From a Farm Owner to a Bracero

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Excitement and adrenaline ran through my body as I stood before the wide, white doors that lead into my grandparent’s house in a small farm town called Jose Maria Morelos in Durango, Mexico. It was a beautiful, sunny, December evening; warm enough to just wear a light sweatshirt, not like the December evenings in Minnesota where you need Eskimo attire to go outside. It has been a family tradition to go every winter break, leaving Minnesota behind in an avalanche of snow. Jose Maria Morelos, called La Bajada by the locals, including myself, is a small thriving farm town that has a young spirit when it comes to culture and friendliness. What once boomed with agriculture and farm animals, now stands as a visiting town on vacation days and a ghost town the rest of the year.

My Grandpa left this charming town and his family for the demand in the working tomato fields in California around World War II. Just as my Grandpa provided food, shelter, and protection as the head of the family, his responsibility was to give his family the best he could. This concept is described perfectly by Jacqueline Goodman, a professor of sociology as, “ men come north and leave their families in Mexico, they are fulfilling masculine obligations defined as the breadwinner of the family” (320). My Grandpa, a hardheaded man, with a straightforward mindset decided to leave and come to the United States according to my Grandma. Although she had some doubts and concerns, she finally agreed because after all, she loved him (interview). As I turned the cold, weathered gold knob, I stepped into the main living room, where the spacious room had a thin cloud of dust covering the furniture. Small cobwebs on the corners assured that the place had been abandoned for a few years. The ornaments and portraits still in the same places, served as a remembrance of the past. The icy December air lingered in the room, but as soon as my mom started the wood stove, little by little the warm, smoky air consumed the whole house. The smell of burning wood brought memories of when we used to sit in the kitchen drinking hot chocolate. I’ve been a very curious child since a very young age, and my grandma would always say “just like your mother” when she would surprise me doing something disobedient. My mom or grandma would always catch me sitting in the living room, not watching television but starting at every portrait hanging on the wall, which ranged from my grandma’s wedding, to her children’s weddings, to her grandchildren. It was just like a big photo album hanging on the big cream-colored walls of the living room. It recorded stories through generations and with enough space for many more generations to come. There was one picture that always caught my eye, but I never had the nerve to ask about it. As I scanned the wall with familiarity and appreciating the dusty frames, my eyes met the gaze of someone in a black and white photo; I stood motionless examining it. The black and white picture is my grandpa sitting on a chair with a straw cowboy hat, and by an estimate he looked like he was in his late twenties. His young, handsome face not only looked tired but his eyes seemed distant and lost. I would not be surprised since author Barry Estabrook describes the horrifying working conditions of tomato fieldworkers in his famous book Tomatoland as: Tomato workers, mostly Hispanic migrants, toil without union protection and get neither overtime,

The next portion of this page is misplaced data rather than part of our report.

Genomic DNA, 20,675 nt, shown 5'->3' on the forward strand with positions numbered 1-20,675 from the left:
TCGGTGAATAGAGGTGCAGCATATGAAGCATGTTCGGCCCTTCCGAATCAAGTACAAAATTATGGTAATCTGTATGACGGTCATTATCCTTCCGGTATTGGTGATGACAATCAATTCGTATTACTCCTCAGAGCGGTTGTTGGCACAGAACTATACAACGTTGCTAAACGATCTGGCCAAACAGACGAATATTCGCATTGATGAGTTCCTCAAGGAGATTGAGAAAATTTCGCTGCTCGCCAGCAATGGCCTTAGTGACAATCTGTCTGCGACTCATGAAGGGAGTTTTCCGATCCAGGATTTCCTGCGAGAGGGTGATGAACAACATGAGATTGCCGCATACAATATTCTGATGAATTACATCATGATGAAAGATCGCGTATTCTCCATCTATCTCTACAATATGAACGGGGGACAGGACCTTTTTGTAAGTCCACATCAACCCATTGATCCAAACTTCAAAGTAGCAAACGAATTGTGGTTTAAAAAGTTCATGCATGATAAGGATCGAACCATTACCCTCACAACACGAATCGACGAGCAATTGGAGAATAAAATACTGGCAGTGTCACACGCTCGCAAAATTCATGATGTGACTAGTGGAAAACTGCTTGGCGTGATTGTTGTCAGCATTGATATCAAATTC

benefits, nor medical insurance. They are denied
basic legal rights that virtually all other laborers
enjoy (xviii).
The harsh conditions that my Grandpa worked under in the tomato fields were intolerable as he labored for many hours under the careless supervision of the field owners. The owners negated many entitlements that other work places made sure they followed. To say the least, they were slaves picking the food we see as we enter the supermarket.

The developing crow’s feet around his eyes added...
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